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Your predictions for the next decade in computing.

Discussion in 'Computer Talk' started by aimeeandbeatles, Jul 14, 2009.

  1. Chieftess

    Chieftess Moderator Retired Moderator

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    It already is. By it's nature, computers are an accessibility tool. I work as a programmer for the State of Maryland who uses accessibility software and hardware. JAWS, Dragon Naturally Speaking, ZoomText, and so on. There's also modified hardware like one-handed keyboards, tablet-PCs with screen pens (for those with mobility issues), braille printers, braille readers (both software and hardware - one that pops up little pins in a braille pattern on a keyboard-like thing). There's even "echo-location" (for the lack of a better term) devices for the blind that sends out pings when someone walks by. I've heard it whenever I walk by. :) Even the software/webpages we create must be accessible (i.e., screen readers should be able to read them) by law, and it's tested to be so. There's even accessibility software built into the operating system (screen magnification, virtual keyboard, etc.).

    Anyway, here's what I think...

    CPUs and storage devices will continue to advance. I think there's a bit of a plateau for computer speed, monitor quality, even memory (4 gigs really isn't that different than 2 gigs... unless you're using Vista or something). I had 1 gig 10 years ago.

    Gaming may see advances with the introduction of better AI chips, physics chips, and other specialized chips.

    More portable peripherals like the iPod, iPhone, will be created. That's where the technology will be. (I think the Gameboy back in the late 1980s was a pioneer in handheld technology! :D)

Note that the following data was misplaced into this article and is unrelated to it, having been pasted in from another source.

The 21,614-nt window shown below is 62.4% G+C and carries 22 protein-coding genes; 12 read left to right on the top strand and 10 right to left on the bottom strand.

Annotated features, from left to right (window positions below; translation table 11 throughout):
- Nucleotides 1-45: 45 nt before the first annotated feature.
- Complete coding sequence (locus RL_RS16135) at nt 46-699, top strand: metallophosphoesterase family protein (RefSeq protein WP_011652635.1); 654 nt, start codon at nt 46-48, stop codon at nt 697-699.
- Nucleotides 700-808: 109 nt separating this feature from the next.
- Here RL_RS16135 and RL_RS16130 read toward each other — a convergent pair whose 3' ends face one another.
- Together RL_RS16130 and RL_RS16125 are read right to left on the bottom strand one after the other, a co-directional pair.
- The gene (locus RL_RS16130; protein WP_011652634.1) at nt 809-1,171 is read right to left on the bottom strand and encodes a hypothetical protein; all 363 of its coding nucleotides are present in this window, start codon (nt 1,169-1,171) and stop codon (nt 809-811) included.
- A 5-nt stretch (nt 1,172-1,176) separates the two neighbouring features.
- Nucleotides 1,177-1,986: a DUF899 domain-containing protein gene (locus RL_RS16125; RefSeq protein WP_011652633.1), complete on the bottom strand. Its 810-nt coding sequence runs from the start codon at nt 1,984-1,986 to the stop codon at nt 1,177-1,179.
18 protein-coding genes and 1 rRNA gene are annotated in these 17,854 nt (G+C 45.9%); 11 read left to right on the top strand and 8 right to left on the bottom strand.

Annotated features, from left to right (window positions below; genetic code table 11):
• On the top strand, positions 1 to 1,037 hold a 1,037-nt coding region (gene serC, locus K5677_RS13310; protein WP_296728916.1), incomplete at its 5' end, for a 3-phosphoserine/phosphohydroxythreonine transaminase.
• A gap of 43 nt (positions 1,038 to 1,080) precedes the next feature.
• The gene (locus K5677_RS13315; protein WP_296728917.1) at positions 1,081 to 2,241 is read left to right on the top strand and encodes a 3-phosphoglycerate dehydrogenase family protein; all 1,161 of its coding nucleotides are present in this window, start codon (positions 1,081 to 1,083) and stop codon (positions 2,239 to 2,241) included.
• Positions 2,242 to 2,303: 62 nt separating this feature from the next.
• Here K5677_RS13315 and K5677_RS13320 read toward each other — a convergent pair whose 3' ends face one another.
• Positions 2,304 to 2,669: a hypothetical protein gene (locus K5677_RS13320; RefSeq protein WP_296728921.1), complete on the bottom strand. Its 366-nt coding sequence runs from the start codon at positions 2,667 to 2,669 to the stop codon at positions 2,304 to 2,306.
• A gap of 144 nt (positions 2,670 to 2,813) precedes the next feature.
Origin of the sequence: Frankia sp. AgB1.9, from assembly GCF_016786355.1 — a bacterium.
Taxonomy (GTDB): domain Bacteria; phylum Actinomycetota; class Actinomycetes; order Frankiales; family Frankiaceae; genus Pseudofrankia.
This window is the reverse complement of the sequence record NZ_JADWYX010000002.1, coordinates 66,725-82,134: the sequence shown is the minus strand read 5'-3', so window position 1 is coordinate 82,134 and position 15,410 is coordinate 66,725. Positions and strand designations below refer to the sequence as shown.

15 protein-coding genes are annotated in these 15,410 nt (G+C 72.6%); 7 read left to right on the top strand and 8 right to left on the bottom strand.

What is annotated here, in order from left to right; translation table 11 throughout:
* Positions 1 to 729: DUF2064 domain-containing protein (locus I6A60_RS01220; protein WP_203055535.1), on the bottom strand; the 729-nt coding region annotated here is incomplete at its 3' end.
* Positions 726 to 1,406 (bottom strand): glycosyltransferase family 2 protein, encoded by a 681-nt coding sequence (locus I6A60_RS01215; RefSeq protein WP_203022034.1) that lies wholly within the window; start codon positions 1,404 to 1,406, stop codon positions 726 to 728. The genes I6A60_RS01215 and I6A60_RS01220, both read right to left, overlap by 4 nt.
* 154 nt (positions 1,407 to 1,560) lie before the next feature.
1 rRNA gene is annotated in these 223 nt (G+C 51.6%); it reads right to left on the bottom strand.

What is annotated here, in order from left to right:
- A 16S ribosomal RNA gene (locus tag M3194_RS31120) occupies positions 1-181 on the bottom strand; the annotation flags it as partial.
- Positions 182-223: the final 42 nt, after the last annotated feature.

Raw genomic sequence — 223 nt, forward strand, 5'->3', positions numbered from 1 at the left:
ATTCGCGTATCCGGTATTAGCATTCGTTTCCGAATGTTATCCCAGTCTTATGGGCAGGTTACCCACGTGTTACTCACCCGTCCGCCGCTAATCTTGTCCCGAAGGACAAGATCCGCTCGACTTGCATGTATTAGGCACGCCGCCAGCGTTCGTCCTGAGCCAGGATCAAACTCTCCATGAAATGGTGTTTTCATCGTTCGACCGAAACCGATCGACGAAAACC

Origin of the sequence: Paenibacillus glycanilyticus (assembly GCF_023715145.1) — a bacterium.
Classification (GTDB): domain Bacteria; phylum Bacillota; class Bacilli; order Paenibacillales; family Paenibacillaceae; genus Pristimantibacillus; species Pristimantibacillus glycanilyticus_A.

As for things like the Google OS, I still doubt that we'll be seeing online operating systems or applications in mass use.
     
  2. Zelig

    Zelig Beep Boop

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    Depends how you use your computer.

    At home, I'm feel very limited by my 4GB of memory. At work, I run dual desktops with 4GB each, and am limited by both at the same time. 12-16GB would be good for me at this point in time.

    Not sure what you mean by a plateau of speed, if you're referring to what people are going to notice, or what technically possible, but either way, I expect to see huge advances in the future. I frequently run computationally intense tasks which take hours or days with 4 cores fully loaded, if this time were reduced to minutes or seconds, it would make a huge difference to my productivity.
     
  3. Genocidicbunny

    Genocidicbunny Bug squasher

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    I think the next big thing in boosting perceived speed of computers will be mainstream availability of SSD's. Once they get to a comparable price point, even if comparable to Velociraptors, their adoption rate will increase greatly. This is going to happen in the next 10 years, and more likely in the next 2-3 years. By the time I graduate college, SSD's will more likely than not be commonplace.